By: Jarrod Cochran
I was driving home from work when I heard about the eruption of protests in Baltimore over the death of 25 year-old Freddie Gray while in police custody. As I began to get a barrage of texts and posts on social media about the riots, I chewed it over in my mind and came up with something I felt was extremely eloquent to write about it. After I arrived home, I forgot those expressive words and stared at my blank computer screen. I began to give up and close the laptop thinking, "If you don't have something important to say, don't just run your mouth." That thought process sounds "right" on the surface. However, if we dig a little deeper, we see an ugly root.
It is the Church's silence on the things that matter that has allowed so much ugliness in the forms violence, war, oppression, prejudice—all borne out of hatred and fear—to become manifest. Use your words. Use your body. Get in the way of violence and injustice. Take a stand.
Just because you do not have the writing or oratory skills of Thoreau or Lucy Parsons does not mean that what you say matters less. Simply declaring that what is occurring in the world is wrong and taking a stand to make it right means more than a million good and eloquent intentions that never produced an action. When we are silent on the things that matter, we have already sided with the oppressor. It is with this understanding that I write to you now.
As a follower of Jesus, as one who takes the Sermon on the Mount seriously, I am a pacifist. As one who takes this position, naturally, I do not advocate violence. But I also know that we need to look at the root causes of a problem before we simply condemn. Let us look at the riots in Baltimore, for example. Our black sisters and brothers may have gained our nation’s collective attention from the events of Ferguson and NYC, but it has not stopped cops from murdering them.
Rioting, violence, and destruction merely perpetuates the cycle of violence. It does not take a scholar to understand this. However, I think when we curse and damn the rioters while ignoring the catalyst for the behavior: their children, parents, friends, and siblings being continually harassed, threatened, beaten, and killed by the cops, we do a disservice to all.
And while we are on the subject of condemning riots, who remembers the 2014 riots in Denver, Colorado because a football team lost? What about the San Francisco riots in 2012 because their baseball team won? Does anyone remember the 2010 riot in Tennessee because Lane Kiffin was no longer the University’s coach? What about the Pennsylvania riot in 2011 because Penn State fired “Poppa Jo” for ignoring sexual abuse? Do we remember these predominantly white riots? The riots I just mentioned all had to do with sports teams—things that are inconsequential to every day survival. The riots were not in response to someone’s death—no one was killed unjustly. Do we remember these riots? No, they fade quickly from our minds and our cable news segments. However, if we are to bring up the riots that occurred after Martin Luther King, Jr. was murdered or after Rodney King was assaulted, almost anyone can tell you where they were and then proceed to wag their finger.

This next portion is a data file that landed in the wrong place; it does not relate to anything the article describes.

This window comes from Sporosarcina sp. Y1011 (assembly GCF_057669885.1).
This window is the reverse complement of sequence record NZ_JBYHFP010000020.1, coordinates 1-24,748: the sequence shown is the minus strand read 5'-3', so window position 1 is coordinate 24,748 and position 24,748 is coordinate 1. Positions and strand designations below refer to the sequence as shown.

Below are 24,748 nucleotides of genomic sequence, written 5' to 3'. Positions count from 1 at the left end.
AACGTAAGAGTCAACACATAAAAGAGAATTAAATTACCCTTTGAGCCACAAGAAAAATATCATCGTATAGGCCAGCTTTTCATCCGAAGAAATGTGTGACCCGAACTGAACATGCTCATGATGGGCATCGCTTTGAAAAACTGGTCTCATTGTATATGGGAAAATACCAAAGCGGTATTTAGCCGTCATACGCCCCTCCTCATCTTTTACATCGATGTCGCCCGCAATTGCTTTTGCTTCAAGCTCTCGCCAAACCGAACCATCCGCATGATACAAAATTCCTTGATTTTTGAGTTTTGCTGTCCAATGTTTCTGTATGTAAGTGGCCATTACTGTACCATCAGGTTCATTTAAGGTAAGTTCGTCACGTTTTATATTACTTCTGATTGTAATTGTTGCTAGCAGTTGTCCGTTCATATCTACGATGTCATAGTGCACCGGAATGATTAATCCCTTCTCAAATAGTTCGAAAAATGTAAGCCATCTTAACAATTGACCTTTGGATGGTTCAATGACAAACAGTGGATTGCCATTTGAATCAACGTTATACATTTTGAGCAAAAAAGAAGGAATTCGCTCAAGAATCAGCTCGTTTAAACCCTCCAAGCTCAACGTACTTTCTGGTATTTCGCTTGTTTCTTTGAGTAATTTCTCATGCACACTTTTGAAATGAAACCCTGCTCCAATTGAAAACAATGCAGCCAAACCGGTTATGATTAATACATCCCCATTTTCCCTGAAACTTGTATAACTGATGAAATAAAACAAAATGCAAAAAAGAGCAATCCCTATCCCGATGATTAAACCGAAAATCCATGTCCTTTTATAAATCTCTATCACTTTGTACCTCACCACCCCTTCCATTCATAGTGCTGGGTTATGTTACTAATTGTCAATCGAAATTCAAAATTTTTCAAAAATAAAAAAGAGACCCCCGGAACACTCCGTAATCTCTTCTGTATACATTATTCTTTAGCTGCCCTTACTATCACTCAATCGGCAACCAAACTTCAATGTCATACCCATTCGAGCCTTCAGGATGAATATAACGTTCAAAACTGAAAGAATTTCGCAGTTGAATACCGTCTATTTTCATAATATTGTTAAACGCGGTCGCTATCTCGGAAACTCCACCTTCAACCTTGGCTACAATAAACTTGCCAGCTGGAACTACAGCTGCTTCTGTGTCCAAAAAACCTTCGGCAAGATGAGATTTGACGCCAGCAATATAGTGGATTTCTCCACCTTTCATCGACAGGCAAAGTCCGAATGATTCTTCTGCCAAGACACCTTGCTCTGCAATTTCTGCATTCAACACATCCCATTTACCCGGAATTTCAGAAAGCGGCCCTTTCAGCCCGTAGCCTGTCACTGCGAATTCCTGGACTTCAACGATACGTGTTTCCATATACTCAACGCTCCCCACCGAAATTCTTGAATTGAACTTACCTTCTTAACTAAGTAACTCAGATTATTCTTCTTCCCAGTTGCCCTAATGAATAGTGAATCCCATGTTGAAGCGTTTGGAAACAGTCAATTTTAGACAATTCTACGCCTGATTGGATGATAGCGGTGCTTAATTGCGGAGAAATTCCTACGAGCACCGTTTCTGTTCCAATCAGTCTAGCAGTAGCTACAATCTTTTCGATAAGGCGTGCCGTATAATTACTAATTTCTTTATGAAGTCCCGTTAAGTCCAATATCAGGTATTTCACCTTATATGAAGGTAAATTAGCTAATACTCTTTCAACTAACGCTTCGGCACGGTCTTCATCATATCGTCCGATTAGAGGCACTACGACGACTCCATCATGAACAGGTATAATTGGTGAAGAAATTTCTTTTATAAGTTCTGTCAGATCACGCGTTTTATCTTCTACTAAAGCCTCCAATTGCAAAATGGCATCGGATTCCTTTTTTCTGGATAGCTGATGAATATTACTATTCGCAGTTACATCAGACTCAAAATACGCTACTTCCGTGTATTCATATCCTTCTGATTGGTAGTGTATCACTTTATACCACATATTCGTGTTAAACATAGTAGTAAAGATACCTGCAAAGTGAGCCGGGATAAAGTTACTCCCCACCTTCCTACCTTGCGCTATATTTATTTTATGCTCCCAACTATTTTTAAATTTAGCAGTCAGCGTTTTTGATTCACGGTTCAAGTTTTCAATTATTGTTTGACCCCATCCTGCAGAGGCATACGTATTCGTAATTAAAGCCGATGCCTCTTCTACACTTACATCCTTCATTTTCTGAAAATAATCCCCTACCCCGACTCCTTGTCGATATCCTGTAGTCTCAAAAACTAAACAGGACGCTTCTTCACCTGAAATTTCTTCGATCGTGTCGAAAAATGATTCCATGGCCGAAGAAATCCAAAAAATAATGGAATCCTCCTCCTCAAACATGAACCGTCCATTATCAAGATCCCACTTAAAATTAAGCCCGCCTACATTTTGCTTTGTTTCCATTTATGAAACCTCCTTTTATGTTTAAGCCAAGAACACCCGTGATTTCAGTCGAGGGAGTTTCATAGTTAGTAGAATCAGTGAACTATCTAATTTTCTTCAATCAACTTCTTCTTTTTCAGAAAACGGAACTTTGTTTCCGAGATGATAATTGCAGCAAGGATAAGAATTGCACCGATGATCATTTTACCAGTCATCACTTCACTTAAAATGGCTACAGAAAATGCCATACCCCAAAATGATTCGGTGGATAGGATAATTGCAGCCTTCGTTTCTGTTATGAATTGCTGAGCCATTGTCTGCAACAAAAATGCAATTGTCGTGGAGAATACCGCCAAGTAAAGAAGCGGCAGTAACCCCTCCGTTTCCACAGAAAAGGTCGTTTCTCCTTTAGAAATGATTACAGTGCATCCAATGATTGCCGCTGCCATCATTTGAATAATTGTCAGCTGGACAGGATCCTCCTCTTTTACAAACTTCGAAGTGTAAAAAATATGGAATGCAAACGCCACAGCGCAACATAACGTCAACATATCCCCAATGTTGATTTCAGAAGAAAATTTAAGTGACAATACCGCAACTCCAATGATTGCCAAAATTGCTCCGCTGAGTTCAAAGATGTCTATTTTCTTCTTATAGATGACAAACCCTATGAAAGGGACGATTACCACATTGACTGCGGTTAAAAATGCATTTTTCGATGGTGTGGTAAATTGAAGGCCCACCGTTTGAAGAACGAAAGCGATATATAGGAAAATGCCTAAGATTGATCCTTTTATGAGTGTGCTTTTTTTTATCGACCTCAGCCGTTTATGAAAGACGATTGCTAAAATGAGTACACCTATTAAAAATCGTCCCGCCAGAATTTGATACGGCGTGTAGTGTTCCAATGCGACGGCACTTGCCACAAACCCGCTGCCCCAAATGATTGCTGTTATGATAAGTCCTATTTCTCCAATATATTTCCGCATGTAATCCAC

I have to be honest with you: If you're more outraged about the broken windows of stores than you are over the broken neck that started the Baltimore riots, then you really need to look at your priorities and reread your holy texts.
During my eleven years as a firefighter, chaplain, and emergency medical technician (EMT), I have learned a great deal about medicine and the human body. I can tell you about keto acidosis and a myriad of other technical terms. I can look at an EKG of your heart and tell you what type of cardiac rhythm you are displaying. However, I can tell you that even the most rudimentary understanding of health and treating ailments provides you with an understanding that you cannot stop an infection by taking aspirin— you have to remove the cause of the infection. Do you wish to stop riots and civil unrest? Then, eradicate the root causes.
As a former firefighter, I have had the opportunity to talk with quite a few police officers that I have known throughout my career over the repeated incidents of cops killing unarmed minorities. It’s a long discussion, but they all end the same way: they all agree that these cops we hear about in Baltimore, Ferguson, and countless other cities, are guilty of murder—that these cops you see on the news do target black people. What I am also told is that most cops do not share these murderous and prejudiced desires.
“That’s great,” I tell them, “but simply disagreeing is not enough.” Until this so-called “silent majority” speaks up and out against the brutality of their fellow officers, nothing will change. Until “the blue wall of silence” is toppled, the violence will continue.
The Civil Rights Era has never ended, this is merely the next phase. Jesus has called upon us to be a voice for the voiceless and the advocate for the poor and oppressed. This is not a game—there is no sideline, there are no spectator seats. As followers of God's kingdom, we have two choices: we are either in the middle of conflict, displaying radical love towards the marginalized and the oppressors or we have sided with perpetrators of injustice.
Use your voice. Take a stand.
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